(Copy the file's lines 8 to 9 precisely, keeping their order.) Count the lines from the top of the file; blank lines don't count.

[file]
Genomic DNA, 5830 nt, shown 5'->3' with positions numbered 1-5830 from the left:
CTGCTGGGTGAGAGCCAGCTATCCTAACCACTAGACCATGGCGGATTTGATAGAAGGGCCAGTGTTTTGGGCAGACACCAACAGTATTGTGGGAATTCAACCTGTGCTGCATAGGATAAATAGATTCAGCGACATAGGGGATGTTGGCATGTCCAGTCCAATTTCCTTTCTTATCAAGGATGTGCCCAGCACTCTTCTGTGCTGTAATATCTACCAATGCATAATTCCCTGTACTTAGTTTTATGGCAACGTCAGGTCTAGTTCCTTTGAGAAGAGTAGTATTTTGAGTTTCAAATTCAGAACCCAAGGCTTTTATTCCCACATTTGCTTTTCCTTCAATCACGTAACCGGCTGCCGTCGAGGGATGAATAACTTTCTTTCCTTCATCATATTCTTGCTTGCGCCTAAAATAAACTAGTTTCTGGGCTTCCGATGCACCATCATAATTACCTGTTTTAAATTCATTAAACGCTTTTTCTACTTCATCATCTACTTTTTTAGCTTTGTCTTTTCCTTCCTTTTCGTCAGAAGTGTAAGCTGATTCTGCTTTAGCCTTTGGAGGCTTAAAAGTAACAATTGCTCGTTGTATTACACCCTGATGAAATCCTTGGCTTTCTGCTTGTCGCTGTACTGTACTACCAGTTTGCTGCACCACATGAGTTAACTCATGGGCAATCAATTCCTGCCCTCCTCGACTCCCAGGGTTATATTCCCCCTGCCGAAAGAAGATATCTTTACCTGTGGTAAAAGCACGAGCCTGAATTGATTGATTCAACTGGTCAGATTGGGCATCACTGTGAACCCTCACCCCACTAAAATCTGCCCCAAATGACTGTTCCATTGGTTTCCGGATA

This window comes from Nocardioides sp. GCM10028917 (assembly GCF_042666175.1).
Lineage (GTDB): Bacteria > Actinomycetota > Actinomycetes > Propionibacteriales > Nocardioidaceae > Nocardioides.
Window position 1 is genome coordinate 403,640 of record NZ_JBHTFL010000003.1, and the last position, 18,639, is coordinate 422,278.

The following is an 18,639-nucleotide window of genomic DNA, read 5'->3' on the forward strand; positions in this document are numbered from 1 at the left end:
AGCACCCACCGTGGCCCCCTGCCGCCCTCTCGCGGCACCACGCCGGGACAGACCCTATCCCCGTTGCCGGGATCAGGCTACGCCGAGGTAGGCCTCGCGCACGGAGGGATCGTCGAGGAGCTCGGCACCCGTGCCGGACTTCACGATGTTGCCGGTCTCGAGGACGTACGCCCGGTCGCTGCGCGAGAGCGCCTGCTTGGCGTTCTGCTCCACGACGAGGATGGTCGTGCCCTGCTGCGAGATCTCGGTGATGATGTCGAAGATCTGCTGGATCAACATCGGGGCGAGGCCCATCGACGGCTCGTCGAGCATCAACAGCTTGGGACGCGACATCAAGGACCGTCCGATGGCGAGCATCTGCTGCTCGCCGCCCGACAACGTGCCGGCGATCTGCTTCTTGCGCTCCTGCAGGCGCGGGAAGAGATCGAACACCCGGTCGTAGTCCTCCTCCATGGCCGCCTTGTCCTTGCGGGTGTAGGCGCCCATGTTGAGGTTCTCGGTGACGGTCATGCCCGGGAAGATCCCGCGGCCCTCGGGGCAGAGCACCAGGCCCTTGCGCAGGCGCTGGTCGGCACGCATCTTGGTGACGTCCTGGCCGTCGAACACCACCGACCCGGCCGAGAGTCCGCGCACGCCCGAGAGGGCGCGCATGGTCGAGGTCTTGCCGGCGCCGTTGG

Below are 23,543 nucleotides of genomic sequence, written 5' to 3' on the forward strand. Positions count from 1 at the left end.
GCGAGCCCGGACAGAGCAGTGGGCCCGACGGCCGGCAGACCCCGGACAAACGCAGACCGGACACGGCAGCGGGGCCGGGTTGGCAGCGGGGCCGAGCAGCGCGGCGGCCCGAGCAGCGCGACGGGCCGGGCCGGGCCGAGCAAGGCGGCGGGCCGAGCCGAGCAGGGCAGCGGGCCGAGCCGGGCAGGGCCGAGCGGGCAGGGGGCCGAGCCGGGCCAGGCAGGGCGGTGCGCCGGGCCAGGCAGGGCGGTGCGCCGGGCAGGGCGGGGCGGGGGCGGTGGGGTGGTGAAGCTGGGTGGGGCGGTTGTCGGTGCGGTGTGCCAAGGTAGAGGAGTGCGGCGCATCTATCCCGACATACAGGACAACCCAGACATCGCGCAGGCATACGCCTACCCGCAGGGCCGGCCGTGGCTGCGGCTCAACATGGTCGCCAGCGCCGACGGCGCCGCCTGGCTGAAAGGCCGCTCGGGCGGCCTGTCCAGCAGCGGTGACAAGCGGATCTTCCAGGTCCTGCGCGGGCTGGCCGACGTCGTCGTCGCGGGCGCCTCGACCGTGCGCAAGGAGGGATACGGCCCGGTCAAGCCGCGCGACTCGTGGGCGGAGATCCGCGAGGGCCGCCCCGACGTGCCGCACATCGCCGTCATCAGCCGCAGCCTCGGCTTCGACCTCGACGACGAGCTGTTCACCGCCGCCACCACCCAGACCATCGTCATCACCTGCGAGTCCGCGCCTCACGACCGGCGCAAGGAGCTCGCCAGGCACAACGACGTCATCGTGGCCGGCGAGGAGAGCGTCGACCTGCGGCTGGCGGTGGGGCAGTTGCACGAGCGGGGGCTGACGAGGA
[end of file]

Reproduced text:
Below are 23,543 nucleotides of genomic sequence, written 5' to 3' on the forward strand. Positions count from 1 at the left end.
GCGAGCCCGGACAGAGCAGTGGGCCCGACGGCCGGCAGACCCCGGACAAACGCAGACCGGACACGGCAGCGGGGCCGGGTTGGCAGCGGGGCCGAGCAGCGCGGCGGCCCGAGCAGCGCGACGGGCCGGGCCGGGCCGAGCAAGGCGGCGGGCCGAGCCGAGCAGGGCAGCGGGCCGAGCCGGGCAGGGCCGAGCGGGCAGGGGGCCGAGCCGGGCCAGGCAGGGCGGTGCGCCGGGCCAGGCAGGGCGGTGCGCCGGGCAGGGCGGGGCGGGGGCGGTGGGGTGGTGAAGCTGGGTGGGGCGGTTGTCGGTGCGGTGTGCCAAGGTAGAGGAGTGCGGCGCATCTATCCCGACATACAGGACAACCCAGACATCGCGCAGGCATACGCCTACCCGCAGGGCCGGCCGTGGCTGCGGCTCAACATGGTCGCCAGCGCCGACGGCGCCGCCTGGCTGAAAGGCCGCTCGGGCGGCCTGTCCAGCAGCGGTGACAAGCGGATCTTCCAGGTCCTGCGCGGGCTGGCCGACGTCGTCGTCGCGGGCGCCTCGACCGTGCGCAAGGAGGGATACGGCCCGGTCAAGCCGCGCGACTCGTGGGCGGAGATCCGCGAGGGCCGCCCCGACGTGCCGCACATCGCCGTCATCAGCCGCAGCCTCGGCTTCGACCTCGACGACGAGCTGTTCACCGCCGCCACCACCCAGACCATCGTCATCACCTGCGAGTCCGCGCCTCACGACCGGCGCAAGGAGCTCGCCAGGCACAACGACGTCATCGTGGCCGGCGAGGAGAGCGTCGACCTGCGGCTGGCGGTGGGGCAGTTGCACGAGCGGGGGCTGACGAGGA